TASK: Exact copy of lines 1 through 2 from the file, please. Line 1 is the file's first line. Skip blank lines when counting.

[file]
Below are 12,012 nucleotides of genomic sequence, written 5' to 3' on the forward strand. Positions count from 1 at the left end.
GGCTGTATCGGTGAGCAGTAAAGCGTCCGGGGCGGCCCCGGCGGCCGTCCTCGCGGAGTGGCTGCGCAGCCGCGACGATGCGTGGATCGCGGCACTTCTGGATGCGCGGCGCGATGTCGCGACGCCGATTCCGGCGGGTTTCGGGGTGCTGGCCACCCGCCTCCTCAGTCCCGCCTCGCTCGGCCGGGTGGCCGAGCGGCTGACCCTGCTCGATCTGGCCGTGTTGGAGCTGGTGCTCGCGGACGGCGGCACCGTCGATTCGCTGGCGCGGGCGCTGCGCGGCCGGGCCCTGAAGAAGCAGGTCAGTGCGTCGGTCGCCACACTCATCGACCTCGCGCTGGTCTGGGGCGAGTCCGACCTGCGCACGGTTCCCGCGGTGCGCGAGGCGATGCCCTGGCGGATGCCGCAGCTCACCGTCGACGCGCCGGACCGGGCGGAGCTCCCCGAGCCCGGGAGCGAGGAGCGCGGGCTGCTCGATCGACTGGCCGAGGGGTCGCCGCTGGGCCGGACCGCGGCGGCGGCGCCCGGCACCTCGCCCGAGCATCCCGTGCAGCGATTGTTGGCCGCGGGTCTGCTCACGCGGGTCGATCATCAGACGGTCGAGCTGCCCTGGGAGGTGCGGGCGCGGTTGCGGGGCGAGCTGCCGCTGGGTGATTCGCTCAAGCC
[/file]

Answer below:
Below are 12,012 nucleotides of genomic sequence, written 5' to 3' on the forward strand. Positions count from 1 at the left end.
GGCTGTATCGGTGAGCAGTAAAGCGTCCGGGGCGGCCCCGGCGGCCGTCCTCGCGGAGTGGCTGCGCAGCCGCGACGATGCGTGGATCGCGGCACTTCTGGATGCGCGGCGCGATGTCGCGACGCCGATTCCGGCGGGTTTCGGGGTGCTGGCCACCCGCCTCCTCAGTCCCGCCTCGCTCGGCCGGGTGGCCGAGCGGCTGACCCTGCTCGATCTGGCCGTGTTGGAGCTGGTGCTCGCGGACGGCGGCACCGTCGATTCGCTGGCGCGGGCGCTGCGCGGCCGGGCCCTGAAGAAGCAGGTCAGTGCGTCGGTCGCCACACTCATCGACCTCGCGCTGGTCTGGGGCGAGTCCGACCTGCGCACGGTTCCCGCGGTGCGCGAGGCGATGCCCTGGCGGATGCCGCAGCTCACCGTCGACGCGCCGGACCGGGCGGAGCTCCCCGAGCCCGGGAGCGAGGAGCGCGGGCTGCTCGATCGACTGGCCGAGGGGTCGCCGCTGGGCCGGACCGCGGCGGCGGCGCCCGGCACCTCGCCCGAGCATCCCGTGCAGCGATTGTTGGCCGCGGGTCTGCTCACGCGGGTCGATCATCAGACGGTCGAGCTGCCCTGGGAGGTGCGGGCGCGGTTGCGGGGCGAGCTGCCGCTGGGTGATTCGCTCAAGCC